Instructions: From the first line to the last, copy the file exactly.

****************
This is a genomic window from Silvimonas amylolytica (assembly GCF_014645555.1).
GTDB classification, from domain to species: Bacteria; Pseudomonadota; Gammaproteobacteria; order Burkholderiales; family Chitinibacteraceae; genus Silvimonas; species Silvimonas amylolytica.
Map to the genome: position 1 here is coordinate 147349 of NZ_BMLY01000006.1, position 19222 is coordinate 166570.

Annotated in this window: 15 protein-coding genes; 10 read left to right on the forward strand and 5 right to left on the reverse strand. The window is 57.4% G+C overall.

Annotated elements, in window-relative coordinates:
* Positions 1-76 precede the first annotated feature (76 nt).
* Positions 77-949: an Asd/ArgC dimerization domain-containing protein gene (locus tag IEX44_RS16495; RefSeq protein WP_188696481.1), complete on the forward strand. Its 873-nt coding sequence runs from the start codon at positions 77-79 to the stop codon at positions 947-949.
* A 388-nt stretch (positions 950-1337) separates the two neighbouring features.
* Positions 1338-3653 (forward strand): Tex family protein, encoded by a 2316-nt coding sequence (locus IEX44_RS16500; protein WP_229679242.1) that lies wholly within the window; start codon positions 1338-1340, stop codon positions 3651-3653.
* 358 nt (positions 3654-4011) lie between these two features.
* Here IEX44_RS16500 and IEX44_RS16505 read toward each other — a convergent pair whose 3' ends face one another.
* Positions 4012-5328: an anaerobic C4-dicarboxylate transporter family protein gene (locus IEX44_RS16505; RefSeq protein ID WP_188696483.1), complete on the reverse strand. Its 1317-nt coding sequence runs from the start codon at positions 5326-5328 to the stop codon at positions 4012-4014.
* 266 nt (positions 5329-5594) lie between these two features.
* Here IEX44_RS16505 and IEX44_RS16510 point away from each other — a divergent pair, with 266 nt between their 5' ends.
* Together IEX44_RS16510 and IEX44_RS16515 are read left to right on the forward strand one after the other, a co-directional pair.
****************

This is a genomic window from Silvimonas amylolytica (assembly GCF_014645555.1).
GTDB classification, from domain to species: Bacteria; Pseudomonadota; Gammaproteobacteria; order Burkholderiales; family Chitinibacteraceae; genus Silvimonas; species Silvimonas amylolytica.
Map to the genome: position 1 here is coordinate 147349 of NZ_BMLY01000006.1, position 19222 is coordinate 166570.

Annotated in this window: 15 protein-coding genes; 10 read left to right on the forward strand and 5 right to left on the reverse strand. The window is 57.4% G+C overall.

Annotated elements, in window-relative coordinates:
* Positions 1-76 precede the first annotated feature (76 nt).
* Positions 77-949: an Asd/ArgC dimerization domain-containing protein gene (locus tag IEX44_RS16495; RefSeq protein WP_188696481.1), complete on the forward strand. Its 873-nt coding sequence runs from the start codon at positions 77-79 to the stop codon at positions 947-949.
* A 388-nt stretch (positions 950-1337) separates the two neighbouring features.
* Positions 1338-3653 (forward strand): Tex family protein, encoded by a 2316-nt coding sequence (locus IEX44_RS16500; protein WP_229679242.1) that lies wholly within the window; start codon positions 1338-1340, stop codon positions 3651-3653.
* 358 nt (positions 3654-4011) lie between these two features.
* Here IEX44_RS16500 and IEX44_RS16505 read toward each other — a convergent pair whose 3' ends face one another.
* Positions 4012-5328: an anaerobic C4-dicarboxylate transporter family protein gene (locus IEX44_RS16505; RefSeq protein ID WP_188696483.1), complete on the reverse strand. Its 1317-nt coding sequence runs from the start codon at positions 5326-5328 to the stop codon at positions 4012-4014.
* 266 nt (positions 5329-5594) lie between these two features.
* Here IEX44_RS16505 and IEX44_RS16510 point away from each other — a divergent pair, with 266 nt between their 5' ends.
* Together IEX44_RS16510 and IEX44_RS16515 are read left to right on the forward strand one after the other, a co-directional pair.